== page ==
The last of the 7-note scales to be considered is that oddball, the Gypsy, well-named, as it has never found a real home in the harmonically-oriented West. It is profaned continually by film composers, who usually send it chasing off down a dark alley in Istanbul after some James Bond antagonist. Despite its forbidding appearance, it holds an exciting set of harmonies, including a pair of French sixth chords, a major 7th on the dominant, and a lovely Machaut cadence between the seventh and first degrees. An intervallic analysis reveals a brace of exotic tetrachords which produce a mirror inversion from the point of conjunction at the fifth tone, leaving a full-step at either end depending on the desired final (Ex. 6a).
Bela Bartok utilizes this symmetry beautifully in the final bars of the first movement of Music for Strings, Percussion and Celeste (Ex. 6b). The cadence could easily have been written as in Ex. 6c, continuing the inversion until the double octave was reached. But the AE-flat dichotomy controlling the movement was of pivotal importance, so he chose instead to split the "left-over" full-step into two halves, moving both voices to the E-flat octave. The trip back employs an inversion of another class-3 scale (Ex. 6d) extracted from the augmented/major seventh chord, and composed of disjunct, mirrored tetrachords which place the augmented 2nds at either end. The full-step, on either flank in the Gypsy, is thus positioned right in the middle of a balanced formation, enabling both voices to split the difference and collapse to the unison.
THE NUMBER 5
The pentatonic scale, having no tritone, evades any particular tonal or modal responsibility. Its main significance other than its folk-melodic use comes not from its peculiarly static state, but because gaps are provided, the filling of which results in all of the church modes but one, the fictitious Locrian; and the Overtone is thrown in as a bonus. For this reason it should properly be appended to category A. Debussy was a past master in using the Pentatonic as a gapped structure, two excellent passages for study being found in La Mer, 1st movement, bars 31-42 and 72-75. In each instance an Overtone is combined with a Pentatonic ostinato. The latter example is particularly interesting as it exhibits a multi-layered texture much like that employed a short time later by Stravinsky in the Rite of Spring.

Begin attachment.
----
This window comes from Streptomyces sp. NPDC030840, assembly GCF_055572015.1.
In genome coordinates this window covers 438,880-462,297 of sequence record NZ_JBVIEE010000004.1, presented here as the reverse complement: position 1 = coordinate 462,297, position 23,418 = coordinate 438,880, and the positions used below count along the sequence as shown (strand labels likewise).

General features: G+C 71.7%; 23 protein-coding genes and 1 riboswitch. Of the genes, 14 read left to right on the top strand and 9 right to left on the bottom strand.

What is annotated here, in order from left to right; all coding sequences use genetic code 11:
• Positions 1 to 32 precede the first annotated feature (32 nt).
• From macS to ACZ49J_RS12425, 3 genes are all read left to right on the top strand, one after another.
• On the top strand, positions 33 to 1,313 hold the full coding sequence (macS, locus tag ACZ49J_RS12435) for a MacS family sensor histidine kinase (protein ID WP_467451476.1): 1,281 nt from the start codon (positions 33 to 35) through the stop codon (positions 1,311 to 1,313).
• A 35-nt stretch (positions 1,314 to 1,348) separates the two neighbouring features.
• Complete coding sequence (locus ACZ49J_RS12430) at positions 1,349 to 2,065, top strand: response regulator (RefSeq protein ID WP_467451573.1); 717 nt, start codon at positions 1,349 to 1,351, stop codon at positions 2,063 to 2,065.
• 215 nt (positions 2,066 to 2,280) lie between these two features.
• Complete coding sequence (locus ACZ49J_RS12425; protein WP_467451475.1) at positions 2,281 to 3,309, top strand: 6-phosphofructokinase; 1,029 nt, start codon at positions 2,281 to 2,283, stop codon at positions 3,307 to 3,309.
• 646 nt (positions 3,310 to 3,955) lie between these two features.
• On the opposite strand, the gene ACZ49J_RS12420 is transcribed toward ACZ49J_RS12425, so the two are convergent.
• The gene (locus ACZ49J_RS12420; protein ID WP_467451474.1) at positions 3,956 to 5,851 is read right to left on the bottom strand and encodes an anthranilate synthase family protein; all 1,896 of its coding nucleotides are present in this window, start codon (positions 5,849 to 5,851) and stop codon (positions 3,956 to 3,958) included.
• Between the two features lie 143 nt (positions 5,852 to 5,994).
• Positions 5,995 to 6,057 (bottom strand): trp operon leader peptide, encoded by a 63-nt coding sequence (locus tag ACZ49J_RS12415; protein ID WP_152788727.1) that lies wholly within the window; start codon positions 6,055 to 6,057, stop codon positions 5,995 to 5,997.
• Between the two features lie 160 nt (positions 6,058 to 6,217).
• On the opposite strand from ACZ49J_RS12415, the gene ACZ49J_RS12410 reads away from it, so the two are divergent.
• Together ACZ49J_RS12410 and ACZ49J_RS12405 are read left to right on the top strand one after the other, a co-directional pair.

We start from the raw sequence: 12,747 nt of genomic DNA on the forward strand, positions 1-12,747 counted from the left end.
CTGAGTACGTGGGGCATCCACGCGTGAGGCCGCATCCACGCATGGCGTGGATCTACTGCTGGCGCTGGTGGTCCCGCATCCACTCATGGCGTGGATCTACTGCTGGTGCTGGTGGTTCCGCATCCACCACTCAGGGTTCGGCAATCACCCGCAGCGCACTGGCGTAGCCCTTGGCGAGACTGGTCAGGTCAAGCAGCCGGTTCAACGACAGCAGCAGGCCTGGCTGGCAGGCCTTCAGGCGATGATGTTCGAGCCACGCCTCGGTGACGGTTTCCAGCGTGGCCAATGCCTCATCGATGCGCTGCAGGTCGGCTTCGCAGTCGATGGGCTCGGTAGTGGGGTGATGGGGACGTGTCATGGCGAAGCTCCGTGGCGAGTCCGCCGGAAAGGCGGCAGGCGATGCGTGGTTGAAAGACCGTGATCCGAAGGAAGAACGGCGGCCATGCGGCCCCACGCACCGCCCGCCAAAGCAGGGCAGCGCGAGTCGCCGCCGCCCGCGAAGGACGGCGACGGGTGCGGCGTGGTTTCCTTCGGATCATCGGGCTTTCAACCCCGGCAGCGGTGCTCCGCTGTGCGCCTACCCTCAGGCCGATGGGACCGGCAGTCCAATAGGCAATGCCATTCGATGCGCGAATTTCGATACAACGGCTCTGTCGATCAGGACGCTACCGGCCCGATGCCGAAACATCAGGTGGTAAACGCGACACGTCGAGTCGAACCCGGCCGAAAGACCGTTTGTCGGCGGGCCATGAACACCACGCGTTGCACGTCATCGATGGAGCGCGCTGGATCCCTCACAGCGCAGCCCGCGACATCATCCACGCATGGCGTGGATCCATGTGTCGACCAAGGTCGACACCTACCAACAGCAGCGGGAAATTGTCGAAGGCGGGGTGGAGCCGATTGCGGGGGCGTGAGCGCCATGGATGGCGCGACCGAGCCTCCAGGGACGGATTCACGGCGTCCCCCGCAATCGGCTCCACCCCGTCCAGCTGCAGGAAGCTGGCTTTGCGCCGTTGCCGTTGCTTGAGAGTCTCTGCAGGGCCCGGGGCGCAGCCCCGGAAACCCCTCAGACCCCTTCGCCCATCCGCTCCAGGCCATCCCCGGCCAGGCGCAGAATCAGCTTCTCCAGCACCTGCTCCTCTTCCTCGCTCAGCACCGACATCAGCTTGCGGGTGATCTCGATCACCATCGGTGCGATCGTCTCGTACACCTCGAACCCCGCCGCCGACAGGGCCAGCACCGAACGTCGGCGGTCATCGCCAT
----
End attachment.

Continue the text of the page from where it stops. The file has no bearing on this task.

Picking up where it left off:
But perhaps the finest example of the Pentatonic's chameleonic personality is "Music to Scene One," The Soldier's Tale. The scale itself does not figure in Stravinsky's melodic/harmonic equation, but acts rather as an immutable core throughout, bolstered by the bass ostinato: G.D.A.G. (Ex. 7).
The pitch-aggregate, the "superscale," is a nine-note complex from which every pitch in the piece is drawn, resulting in an effect best described as "parallel modality."4 Stravinsky is free to move at will from mode to mode, as in the opening section, which progresses from Mixolydian to Ionian to Lydian (all rooted on G) by the simple expediency of adding first an (bar 17) and then a (bar 27). As the piece becomes more complex texturally, modes are superimposed, producing at times the major/minor mix so characteristic of the composer's music. Bars 53-60 find the violin and bass arguing inside of a G Overtone, only to be interrupted at bar 61 by a quasidiodic passage (clarinet/cornet vs. bassoon) employing all of the possible scalar options simultaneously: in other words, the "super-scale."